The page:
Flemish composer Luc Brewaeys dies aged 56

Summary

Luc Brewaeys, one of Flanders’ greatest composer, known for his complex and challenging works, has died of cancer

Perfect sounds

The composer Luc Brewaeys, one of Flanders’ most talented and challenging composers, has died of cancer at the age of 56. Born in Mortsel in Antwerp province, Brewaeys studied composition in Brussels, Siena and Darmstadt. In the 1980s he was closely associated with the Greek composer Iannis Xenakis, and his works were regularly performed by the Munt, deFilharmonie and the Belgian National Orchestra, and smaller ensembles like Champ d’Action and Ictus.

As well as being a teacher at the conservatories of Brussels, Ghent and Rotterdam, Brewaeys was a sound engineer for VRT. His compositions have been described as spectral, poetic and impulsive. His search for the perfect but elusive sound led him to odd orchestrations, with the stage sometimes taken up with gas tanks, a bathtub or a cardboard megaphone. Four years ago, the work he composed for the Queen Elisabeth Competition was described by the jury as too difficult for the contestants to play.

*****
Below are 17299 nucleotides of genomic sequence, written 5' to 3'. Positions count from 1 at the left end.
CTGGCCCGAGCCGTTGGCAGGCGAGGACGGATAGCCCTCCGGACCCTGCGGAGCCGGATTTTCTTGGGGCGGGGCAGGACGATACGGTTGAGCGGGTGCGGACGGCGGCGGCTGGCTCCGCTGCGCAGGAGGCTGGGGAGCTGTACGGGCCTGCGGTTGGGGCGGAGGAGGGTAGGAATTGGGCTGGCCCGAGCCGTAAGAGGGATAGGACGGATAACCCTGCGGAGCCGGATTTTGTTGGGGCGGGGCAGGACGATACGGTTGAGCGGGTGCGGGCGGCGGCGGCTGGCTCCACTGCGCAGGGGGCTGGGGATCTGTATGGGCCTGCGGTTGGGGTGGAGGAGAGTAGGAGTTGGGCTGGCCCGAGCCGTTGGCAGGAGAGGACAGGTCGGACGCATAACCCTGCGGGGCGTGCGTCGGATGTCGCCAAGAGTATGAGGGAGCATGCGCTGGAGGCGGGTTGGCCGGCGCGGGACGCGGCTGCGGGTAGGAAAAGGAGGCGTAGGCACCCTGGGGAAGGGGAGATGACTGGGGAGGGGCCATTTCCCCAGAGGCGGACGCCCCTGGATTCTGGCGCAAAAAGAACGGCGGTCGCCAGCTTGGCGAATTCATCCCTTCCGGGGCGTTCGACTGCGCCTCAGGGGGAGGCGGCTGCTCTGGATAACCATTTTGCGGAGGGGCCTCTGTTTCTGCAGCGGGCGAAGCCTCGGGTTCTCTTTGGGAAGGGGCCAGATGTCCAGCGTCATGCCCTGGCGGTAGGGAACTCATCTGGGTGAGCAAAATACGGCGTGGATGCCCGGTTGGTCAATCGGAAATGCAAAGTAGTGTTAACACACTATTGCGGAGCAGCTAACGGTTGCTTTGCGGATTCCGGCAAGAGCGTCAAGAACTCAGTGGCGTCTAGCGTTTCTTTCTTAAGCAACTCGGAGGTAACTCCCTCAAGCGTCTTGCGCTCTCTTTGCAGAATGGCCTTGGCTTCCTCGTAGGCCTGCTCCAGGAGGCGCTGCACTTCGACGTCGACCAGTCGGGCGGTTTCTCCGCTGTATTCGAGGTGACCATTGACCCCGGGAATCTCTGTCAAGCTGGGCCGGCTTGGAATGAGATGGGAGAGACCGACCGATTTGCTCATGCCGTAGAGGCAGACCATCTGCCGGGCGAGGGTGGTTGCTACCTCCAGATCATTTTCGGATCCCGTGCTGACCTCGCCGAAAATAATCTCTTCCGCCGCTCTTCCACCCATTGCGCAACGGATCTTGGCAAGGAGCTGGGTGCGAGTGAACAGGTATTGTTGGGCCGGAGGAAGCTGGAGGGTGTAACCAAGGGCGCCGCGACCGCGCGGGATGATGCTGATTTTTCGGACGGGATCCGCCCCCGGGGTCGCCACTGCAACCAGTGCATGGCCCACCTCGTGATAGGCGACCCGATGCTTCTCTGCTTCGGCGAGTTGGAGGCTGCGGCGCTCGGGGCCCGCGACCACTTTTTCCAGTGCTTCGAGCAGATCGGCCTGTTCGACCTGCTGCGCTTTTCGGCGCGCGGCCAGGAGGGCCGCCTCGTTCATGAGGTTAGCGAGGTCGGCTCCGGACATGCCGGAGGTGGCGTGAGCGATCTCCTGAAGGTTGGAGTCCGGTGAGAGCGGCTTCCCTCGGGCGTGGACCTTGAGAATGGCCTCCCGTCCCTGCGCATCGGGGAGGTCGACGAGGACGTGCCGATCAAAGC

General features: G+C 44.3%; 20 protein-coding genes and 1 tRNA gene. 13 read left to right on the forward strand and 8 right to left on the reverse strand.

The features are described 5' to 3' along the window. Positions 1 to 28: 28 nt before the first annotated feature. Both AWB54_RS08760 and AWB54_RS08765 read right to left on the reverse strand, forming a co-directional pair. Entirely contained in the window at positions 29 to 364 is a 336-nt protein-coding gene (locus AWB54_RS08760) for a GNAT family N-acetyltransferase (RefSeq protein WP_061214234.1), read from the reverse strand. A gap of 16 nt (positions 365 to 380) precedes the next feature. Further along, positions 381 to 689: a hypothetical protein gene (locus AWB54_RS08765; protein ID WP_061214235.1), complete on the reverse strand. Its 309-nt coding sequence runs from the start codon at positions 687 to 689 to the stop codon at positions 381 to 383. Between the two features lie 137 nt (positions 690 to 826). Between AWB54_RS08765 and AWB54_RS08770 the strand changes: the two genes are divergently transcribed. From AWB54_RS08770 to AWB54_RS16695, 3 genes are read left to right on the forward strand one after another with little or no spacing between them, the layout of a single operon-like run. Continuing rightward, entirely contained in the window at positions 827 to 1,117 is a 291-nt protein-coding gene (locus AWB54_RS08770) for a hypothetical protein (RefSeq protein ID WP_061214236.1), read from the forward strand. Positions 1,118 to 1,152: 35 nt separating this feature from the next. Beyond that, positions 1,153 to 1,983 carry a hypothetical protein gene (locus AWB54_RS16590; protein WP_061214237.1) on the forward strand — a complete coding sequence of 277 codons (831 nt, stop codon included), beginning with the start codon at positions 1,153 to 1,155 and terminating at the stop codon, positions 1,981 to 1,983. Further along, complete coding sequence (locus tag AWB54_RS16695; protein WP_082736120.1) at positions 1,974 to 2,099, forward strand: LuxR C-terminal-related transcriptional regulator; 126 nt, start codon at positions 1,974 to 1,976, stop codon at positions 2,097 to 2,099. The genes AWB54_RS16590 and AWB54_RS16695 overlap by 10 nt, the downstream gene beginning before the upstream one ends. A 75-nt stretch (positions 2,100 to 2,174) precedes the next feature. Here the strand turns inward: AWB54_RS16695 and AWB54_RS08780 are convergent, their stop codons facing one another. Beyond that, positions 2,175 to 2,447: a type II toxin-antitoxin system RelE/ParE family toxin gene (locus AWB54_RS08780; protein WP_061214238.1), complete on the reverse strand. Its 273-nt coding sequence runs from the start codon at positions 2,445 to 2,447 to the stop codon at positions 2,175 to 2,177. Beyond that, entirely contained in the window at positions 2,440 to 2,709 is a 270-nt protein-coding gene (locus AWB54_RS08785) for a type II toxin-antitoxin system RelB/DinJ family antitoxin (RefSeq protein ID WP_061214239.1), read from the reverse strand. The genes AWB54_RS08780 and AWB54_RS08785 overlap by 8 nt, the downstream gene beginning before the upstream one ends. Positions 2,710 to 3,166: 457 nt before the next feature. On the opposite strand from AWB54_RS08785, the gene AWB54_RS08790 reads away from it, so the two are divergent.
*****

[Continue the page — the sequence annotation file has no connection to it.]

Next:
He was also a whisky-lover and gave some of his works the names of Scotch malt whiskies. His Talisker, for example, was composed for the opening concert of the Antwerp City of Culture celebrations in 1993. It was performed in the main hall of the city’s landmark Central Station.

Other Brewaeys works include OBAN, symphony number 5 Laphroaig and the string quartet Bowmore. It has been said that his music was an attempt to capture the complexity in sound that a great whisky has in aroma and flavour.

He leaves behind a commissioned work for the Amsterdam Concertgebouworkest and, like Schubert, an unfinished Eighth Symphony. His last completed work, Shakespeare’s Sonnets to Sundry Notes, was premiered by Philippe Herreweghe and Collegium Vocale at the beginning of this season.

Photo courtesy Donemus Publishing